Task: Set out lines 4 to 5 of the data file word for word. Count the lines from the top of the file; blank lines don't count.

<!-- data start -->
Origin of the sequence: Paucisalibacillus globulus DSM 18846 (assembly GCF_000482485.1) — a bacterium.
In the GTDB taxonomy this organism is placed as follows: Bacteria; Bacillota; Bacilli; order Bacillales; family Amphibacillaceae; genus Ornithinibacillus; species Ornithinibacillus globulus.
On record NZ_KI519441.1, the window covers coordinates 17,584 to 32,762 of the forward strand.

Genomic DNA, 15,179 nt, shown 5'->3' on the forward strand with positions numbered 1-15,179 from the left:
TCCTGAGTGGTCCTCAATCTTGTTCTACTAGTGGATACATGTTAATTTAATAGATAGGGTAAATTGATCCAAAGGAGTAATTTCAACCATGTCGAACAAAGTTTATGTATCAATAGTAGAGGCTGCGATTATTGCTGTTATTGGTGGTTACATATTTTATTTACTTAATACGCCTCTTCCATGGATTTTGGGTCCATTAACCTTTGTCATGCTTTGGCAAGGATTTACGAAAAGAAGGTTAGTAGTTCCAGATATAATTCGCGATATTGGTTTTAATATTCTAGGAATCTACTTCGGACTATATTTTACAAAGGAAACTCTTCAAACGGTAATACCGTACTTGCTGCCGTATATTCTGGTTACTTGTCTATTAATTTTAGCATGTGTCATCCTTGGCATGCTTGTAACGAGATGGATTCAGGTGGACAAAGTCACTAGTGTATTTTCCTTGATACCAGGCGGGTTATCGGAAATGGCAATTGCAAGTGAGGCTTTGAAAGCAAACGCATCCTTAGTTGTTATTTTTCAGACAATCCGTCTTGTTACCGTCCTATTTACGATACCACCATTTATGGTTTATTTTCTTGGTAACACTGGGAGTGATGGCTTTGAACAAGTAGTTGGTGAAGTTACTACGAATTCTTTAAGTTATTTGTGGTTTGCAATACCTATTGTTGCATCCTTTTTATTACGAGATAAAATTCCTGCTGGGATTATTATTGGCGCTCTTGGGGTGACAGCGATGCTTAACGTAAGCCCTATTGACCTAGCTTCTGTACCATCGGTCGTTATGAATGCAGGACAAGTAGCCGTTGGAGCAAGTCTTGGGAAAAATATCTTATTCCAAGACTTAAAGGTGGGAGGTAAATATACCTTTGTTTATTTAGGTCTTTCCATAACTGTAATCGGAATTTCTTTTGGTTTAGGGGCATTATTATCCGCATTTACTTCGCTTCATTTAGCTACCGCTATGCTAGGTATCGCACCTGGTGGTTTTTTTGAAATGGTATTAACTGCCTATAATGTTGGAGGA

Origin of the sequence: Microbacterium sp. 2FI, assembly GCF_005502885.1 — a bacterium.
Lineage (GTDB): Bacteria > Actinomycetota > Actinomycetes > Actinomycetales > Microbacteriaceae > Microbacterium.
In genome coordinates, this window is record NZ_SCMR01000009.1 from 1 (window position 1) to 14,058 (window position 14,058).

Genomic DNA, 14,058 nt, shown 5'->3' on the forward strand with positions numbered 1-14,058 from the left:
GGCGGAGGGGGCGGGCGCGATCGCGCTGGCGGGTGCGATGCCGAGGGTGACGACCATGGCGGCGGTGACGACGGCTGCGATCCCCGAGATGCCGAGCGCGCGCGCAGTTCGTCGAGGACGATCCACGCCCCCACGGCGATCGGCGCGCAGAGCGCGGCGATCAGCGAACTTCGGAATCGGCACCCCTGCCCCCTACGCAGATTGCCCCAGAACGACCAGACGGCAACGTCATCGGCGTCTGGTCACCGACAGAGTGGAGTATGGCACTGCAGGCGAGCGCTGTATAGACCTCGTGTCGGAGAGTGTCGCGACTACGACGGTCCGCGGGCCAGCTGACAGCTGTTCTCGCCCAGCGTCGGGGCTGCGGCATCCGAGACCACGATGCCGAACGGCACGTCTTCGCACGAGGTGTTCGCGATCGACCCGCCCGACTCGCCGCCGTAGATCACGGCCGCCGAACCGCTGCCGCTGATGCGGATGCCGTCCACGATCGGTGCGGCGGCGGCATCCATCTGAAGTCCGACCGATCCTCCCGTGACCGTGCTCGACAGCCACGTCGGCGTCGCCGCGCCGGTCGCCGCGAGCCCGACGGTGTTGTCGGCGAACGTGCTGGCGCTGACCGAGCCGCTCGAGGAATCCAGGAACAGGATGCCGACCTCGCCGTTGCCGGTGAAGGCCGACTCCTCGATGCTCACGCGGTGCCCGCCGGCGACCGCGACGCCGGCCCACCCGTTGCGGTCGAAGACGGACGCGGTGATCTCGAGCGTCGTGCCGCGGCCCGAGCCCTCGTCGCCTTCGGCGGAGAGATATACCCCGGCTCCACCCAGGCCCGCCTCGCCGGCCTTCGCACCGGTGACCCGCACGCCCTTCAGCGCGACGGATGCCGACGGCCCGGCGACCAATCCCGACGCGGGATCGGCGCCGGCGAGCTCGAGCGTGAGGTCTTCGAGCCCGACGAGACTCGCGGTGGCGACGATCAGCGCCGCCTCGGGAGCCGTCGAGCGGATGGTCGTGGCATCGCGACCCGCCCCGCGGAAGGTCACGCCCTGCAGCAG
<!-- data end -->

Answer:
Genomic DNA, 15,179 nt, shown 5'->3' on the forward strand with positions numbered 1-15,179 from the left:
TCCTGAGTGGTCCTCAATCTTGTTCTACTAGTGGATACATGTTAATTTAATAGATAGGGTAAATTGATCCAAAGGAGTAATTTCAACCATGTCGAACAAAGTTTATGTATCAATAGTAGAGGCTGCGATTATTGCTGTTATTGGTGGTTACATATTTTATTTACTTAATACGCCTCTTCCATGGATTTTGGGTCCATTAACCTTTGTCATGCTTTGGCAAGGATTTACGAAAAGAAGGTTAGTAGTTCCAGATATAATTCGCGATATTGGTTTTAATATTCTAGGAATCTACTTCGGACTATATTTTACAAAGGAAACTCTTCAAACGGTAATACCGTACTTGCTGCCGTATATTCTGGTTACTTGTCTATTAATTTTAGCATGTGTCATCCTTGGCATGCTTGTAACGAGATGGATTCAGGTGGACAAAGTCACTAGTGTATTTTCCTTGATACCAGGCGGGTTATCGGAAATGGCAATTGCAAGTGAGGCTTTGAAAGCAAACGCATCCTTAGTTGTTATTTTTCAGACAATCCGTCTTGTTACCGTCCTATTTACGATACCACCATTTATGGTTTATTTTCTTGGTAACACTGGGAGTGATGGCTTTGAACAAGTAGTTGGTGAAGTTACTACGAATTCTTTAAGTTATTTGTGGTTTGCAATACCTATTGTTGCATCCTTTTTATTACGAGATAAAATTCCTGCTGGGATTATTATTGGCGCTCTTGGGGTGACAGCGATGCTTAACGTAAGCCCTATTGACCTAGCTTCTGTACCATCGGTCGTTATGAATGCAGGACAAGTAGCCGTTGGAGCAAGTCTTGGGAAAAATATCTTATTCCAAGACTTAAAGGTGGGAGGTAAATATACCTTTGTTTATTTAGGTCTTTCCATAACTGTAATCGGAATTTCTTTTGGTTTAGGGGCATTATTATCCGCATTTACTTCGCTTCATTTAGCTACCGCTATGCTAGGTATCGCACCTGGTGGTTTTTTTGAAATGGTATTAACTGCCTATAATGTTGGAGGA